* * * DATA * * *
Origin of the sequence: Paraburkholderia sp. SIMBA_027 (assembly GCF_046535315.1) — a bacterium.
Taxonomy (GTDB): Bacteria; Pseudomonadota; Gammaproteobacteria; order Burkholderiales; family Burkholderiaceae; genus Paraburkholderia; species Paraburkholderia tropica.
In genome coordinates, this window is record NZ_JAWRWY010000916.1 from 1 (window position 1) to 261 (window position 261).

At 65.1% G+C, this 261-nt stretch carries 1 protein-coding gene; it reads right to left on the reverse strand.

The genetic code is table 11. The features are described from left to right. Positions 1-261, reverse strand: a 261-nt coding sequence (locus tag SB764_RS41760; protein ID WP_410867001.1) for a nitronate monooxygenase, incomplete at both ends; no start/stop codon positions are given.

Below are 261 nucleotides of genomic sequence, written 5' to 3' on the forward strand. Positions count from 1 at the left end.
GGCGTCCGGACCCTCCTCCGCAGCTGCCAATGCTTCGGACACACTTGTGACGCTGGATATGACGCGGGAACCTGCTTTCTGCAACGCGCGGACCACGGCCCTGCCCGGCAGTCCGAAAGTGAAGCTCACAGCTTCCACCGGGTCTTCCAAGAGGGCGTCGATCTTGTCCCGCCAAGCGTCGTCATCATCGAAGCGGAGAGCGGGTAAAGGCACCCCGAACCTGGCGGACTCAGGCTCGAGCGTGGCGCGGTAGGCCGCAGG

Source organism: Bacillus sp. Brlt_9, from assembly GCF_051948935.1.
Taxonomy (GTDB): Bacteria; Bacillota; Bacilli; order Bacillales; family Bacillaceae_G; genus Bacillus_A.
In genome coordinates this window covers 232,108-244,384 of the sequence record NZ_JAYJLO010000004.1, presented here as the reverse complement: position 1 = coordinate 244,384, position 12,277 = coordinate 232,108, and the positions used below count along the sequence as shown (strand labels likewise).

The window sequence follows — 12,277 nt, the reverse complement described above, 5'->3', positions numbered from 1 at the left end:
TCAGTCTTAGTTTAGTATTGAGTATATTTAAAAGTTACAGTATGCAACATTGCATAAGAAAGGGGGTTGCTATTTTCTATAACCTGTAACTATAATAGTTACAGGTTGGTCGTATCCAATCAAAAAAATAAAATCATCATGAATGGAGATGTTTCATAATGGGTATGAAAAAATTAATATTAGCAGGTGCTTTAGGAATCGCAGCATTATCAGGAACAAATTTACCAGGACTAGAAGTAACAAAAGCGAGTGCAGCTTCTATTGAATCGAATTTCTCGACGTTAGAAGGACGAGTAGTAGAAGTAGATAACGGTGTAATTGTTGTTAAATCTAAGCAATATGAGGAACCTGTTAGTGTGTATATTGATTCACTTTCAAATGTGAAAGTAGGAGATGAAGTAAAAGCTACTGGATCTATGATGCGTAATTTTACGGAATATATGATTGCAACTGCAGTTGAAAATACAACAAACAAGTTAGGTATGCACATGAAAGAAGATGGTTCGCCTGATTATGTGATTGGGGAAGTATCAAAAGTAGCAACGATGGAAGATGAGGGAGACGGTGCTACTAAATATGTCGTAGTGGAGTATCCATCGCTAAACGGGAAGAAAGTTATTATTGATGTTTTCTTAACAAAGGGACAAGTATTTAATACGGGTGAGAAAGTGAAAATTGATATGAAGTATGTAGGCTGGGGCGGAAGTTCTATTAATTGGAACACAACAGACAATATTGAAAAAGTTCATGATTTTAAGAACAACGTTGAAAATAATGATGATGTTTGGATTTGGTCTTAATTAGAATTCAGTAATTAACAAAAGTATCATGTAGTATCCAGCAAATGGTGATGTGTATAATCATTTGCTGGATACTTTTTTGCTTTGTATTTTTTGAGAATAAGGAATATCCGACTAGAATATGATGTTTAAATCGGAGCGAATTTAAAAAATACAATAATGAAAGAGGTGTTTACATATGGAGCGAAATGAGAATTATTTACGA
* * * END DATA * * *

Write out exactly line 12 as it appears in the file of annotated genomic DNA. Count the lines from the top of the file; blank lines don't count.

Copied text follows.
TCAGTCTTAGTTTAGTATTGAGTATATTTAAAAGTTACAGTATGCAACATTGCATAAGAAAGGGGGTTGCTATTTTCTATAACCTGTAACTATAATAGTTACAGGTTGGTCGTATCCAATCAAAAAAATAAAATCATCATGAATGGAGATGTTTCATAATGGGTATGAAAAAATTAATATTAGCAGGTGCTTTAGGAATCGCAGCATTATCAGGAACAAATTTACCAGGACTAGAAGTAACAAAAGCGAGTGCAGCTTCTATTGAATCGAATTTCTCGACGTTAGAAGGACGAGTAGTAGAAGTAGATAACGGTGTAATTGTTGTTAAATCTAAGCAATATGAGGAACCTGTTAGTGTGTATATTGATTCACTTTCAAATGTGAAAGTAGGAGATGAAGTAAAAGCTACTGGATCTATGATGCGTAATTTTACGGAATATATGATTGCAACTGCAGTTGAAAATACAACAAACAAGTTAGGTATGCACATGAAAGAAGATGGTTCGCCTGATTATGTGATTGGGGAAGTATCAAAAGTAGCAACGATGGAAGATGAGGGAGACGGTGCTACTAAATATGTCGTAGTGGAGTATCCATCGCTAAACGGGAAGAAAGTTATTATTGATGTTTTCTTAACAAAGGGACAAGTATTTAATACGGGTGAGAAAGTGAAAATTGATATGAAGTATGTAGGCTGGGGCGGAAGTTCTATTAATTGGAACACAACAGACAATATTGAAAAAGTTCATGATTTTAAGAACAACGTTGAAAATAATGATGATGTTTGGATTTGGTCTTAATTAGAATTCAGTAATTAACAAAAGTATCATGTAGTATCCAGCAAATGGTGATGTGTATAATCATTTGCTGGATACTTTTTTGCTTTGTATTTTTTGAGAATAAGGAATATCCGACTAGAATATGATGTTTAAATCGGAGCGAATTTAAAAAATACAATAATGAAAGAGGTGTTTACATATGGAGCGAAATGAGAATTATTTACGA